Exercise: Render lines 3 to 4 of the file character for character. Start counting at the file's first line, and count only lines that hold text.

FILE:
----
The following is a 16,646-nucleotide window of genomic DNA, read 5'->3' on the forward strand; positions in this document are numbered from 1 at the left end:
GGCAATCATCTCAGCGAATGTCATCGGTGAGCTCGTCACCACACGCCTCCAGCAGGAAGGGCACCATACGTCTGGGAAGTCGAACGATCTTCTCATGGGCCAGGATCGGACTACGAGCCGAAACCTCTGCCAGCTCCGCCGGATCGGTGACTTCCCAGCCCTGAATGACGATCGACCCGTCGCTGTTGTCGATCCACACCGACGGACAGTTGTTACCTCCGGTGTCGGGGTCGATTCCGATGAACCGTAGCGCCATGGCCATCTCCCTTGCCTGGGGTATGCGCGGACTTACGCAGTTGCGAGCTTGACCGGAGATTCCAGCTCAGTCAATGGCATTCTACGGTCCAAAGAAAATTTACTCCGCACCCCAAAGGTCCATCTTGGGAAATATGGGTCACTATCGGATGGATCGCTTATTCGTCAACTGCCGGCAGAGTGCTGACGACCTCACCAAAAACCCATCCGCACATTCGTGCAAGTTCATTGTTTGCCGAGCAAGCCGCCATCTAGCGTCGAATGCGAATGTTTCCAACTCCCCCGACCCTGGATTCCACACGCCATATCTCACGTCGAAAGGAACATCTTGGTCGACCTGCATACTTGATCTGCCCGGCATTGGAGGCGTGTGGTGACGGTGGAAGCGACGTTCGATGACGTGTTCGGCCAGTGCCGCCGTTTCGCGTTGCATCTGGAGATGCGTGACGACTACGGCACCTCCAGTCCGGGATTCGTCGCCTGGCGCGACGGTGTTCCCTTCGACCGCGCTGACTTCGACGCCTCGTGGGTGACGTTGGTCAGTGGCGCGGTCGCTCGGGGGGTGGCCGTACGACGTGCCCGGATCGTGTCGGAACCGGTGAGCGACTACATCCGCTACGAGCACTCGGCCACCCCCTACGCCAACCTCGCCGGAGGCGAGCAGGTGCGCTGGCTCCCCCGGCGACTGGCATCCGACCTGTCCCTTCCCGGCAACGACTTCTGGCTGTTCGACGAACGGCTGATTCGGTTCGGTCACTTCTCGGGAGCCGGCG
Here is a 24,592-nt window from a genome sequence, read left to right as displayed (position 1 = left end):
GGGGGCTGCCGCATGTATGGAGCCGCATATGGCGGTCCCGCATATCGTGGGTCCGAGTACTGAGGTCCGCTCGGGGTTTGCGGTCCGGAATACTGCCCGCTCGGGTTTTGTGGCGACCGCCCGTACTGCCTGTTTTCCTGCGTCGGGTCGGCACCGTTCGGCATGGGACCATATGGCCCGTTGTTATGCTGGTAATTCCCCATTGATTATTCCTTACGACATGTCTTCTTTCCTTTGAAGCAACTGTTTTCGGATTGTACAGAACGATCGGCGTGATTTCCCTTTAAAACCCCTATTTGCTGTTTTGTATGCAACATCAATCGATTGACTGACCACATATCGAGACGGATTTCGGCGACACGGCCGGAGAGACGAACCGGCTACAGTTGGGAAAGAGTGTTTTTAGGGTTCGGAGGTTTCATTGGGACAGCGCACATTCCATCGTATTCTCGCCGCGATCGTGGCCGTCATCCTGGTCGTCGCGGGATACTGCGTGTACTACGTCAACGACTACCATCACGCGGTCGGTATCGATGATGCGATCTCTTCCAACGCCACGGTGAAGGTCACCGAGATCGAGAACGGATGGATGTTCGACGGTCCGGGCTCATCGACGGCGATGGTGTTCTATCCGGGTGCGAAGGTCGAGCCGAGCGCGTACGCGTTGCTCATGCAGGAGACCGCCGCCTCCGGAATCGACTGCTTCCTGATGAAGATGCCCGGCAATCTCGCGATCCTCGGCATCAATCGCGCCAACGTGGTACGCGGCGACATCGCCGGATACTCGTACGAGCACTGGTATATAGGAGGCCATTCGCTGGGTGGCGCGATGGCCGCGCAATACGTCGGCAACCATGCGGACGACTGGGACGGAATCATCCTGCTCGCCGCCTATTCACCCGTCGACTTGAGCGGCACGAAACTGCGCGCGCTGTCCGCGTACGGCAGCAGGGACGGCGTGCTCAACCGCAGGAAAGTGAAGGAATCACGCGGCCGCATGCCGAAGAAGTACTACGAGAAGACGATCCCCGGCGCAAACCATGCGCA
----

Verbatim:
Here is a 24,592-nt window from a genome sequence, read left to right as displayed (position 1 = left end):
GGGGGCTGCCGCATGTATGGAGCCGCATATGGCGGTCCCGCATATCGTGGGTCCGAGTACTGAGGTCCGCTCGGGGTTTGCGGTCCGGAATACTGCCCGCTCGGGTTTTGTGGCGACCGCCCGTACTGCCTGTTTTCCTGCGTCGGGTCGGCACCGTTCGGCATGGGACCATATGGCCCGTTGTTATGCTGGTAATTCCCCATTGATTATTCCTTACGACATGTCTTCTTTCCTTTGAAGCAACTGTTTTCGGATTGTACAGAACGATCGGCGTGATTTCCCTTTAAAACCCCTATTTGCTGTTTTGTATGCAACATCAATCGATTGACTGACCACATATCGAGACGGATTTCGGCGACACGGCCGGAGAGACGAACCGGCTACAGTTGGGAAAGAGTGTTTTTAGGGTTCGGAGGTTTCATTGGGACAGCGCACATTCCATCGTATTCTCGCCGCGATCGTGGCCGTCATCCTGGTCGTCGCGGGATACTGCGTGTACTACGTCAACGACTACCATCACGCGGTCGGTATCGATGATGCGATCTCTTCCAACGCCACGGTGAAGGTCACCGAGATCGAGAACGGATGGATGTTCGACGGTCCGGGCTCATCGACGGCGATGGTGTTCTATCCGGGTGCGAAGGTCGAGCCGAGCGCGTACGCGTTGCTCATGCAGGAGACCGCCGCCTCCGGAATCGACTGCTTCCTGATGAAGATGCCCGGCAATCTCGCGATCCTCGGCATCAATCGCGCCAACGTGGTACGCGGCGACATCGCCGGATACTCGTACGAGCACTGGTATATAGGAGGCCATTCGCTGGGTGGCGCGATGGCCGCGCAATACGTCGGCAACCATGCGGACGACTGGGACGGAATCATCCTGCTCGCCGCCTATTCACCCGTCGACTTGAGCGGCACGAAACTGCGCGCGCTGTCCGCGTACGGCAGCAGGGACGGCGTGCTCAACCGCAGGAAAGTGAAGGAATCACGCGGCCGCATGCCGAAGAAGTACTACGAGAAGACGATCCCCGGCGCAAACCATGCGCA